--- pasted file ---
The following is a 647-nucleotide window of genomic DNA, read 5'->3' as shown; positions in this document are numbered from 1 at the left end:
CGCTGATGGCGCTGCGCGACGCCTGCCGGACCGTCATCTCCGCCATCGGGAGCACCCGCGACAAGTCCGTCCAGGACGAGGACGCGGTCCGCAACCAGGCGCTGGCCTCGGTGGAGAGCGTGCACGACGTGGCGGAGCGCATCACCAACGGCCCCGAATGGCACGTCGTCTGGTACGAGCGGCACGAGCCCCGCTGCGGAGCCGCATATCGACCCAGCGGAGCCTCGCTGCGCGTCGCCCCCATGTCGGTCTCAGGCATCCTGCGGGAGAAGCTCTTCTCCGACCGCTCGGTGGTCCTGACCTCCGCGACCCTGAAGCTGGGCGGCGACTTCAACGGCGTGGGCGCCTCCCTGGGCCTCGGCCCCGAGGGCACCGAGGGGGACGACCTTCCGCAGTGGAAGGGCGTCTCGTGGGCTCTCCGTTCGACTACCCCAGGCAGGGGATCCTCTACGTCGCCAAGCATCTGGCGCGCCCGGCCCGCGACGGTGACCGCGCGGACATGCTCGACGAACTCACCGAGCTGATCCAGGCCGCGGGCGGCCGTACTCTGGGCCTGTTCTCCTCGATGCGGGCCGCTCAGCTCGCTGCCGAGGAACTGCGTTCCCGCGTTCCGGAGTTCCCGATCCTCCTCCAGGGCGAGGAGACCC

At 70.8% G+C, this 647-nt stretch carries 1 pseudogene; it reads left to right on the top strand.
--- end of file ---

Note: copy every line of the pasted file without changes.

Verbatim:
The following is a 647-nucleotide window of genomic DNA, read 5'->3' as shown; positions in this document are numbered from 1 at the left end:
CGCTGATGGCGCTGCGCGACGCCTGCCGGACCGTCATCTCCGCCATCGGGAGCACCCGCGACAAGTCCGTCCAGGACGAGGACGCGGTCCGCAACCAGGCGCTGGCCTCGGTGGAGAGCGTGCACGACGTGGCGGAGCGCATCACCAACGGCCCCGAATGGCACGTCGTCTGGTACGAGCGGCACGAGCCCCGCTGCGGAGCCGCATATCGACCCAGCGGAGCCTCGCTGCGCGTCGCCCCCATGTCGGTCTCAGGCATCCTGCGGGAGAAGCTCTTCTCCGACCGCTCGGTGGTCCTGACCTCCGCGACCCTGAAGCTGGGCGGCGACTTCAACGGCGTGGGCGCCTCCCTGGGCCTCGGCCCCGAGGGCACCGAGGGGGACGACCTTCCGCAGTGGAAGGGCGTCTCGTGGGCTCTCCGTTCGACTACCCCAGGCAGGGGATCCTCTACGTCGCCAAGCATCTGGCGCGCCCGGCCCGCGACGGTGACCGCGCGGACATGCTCGACGAACTCACCGAGCTGATCCAGGCCGCGGGCGGCCGTACTCTGGGCCTGTTCTCCTCGATGCGGGCCGCTCAGCTCGCTGCCGAGGAACTGCGTTCCCGCGTTCCGGAGTTCCCGATCCTCCTCCAGGGCGAGGAGACCC

At 70.8% G+C, this 647-nt stretch carries 1 pseudogene; it reads left to right on the top strand.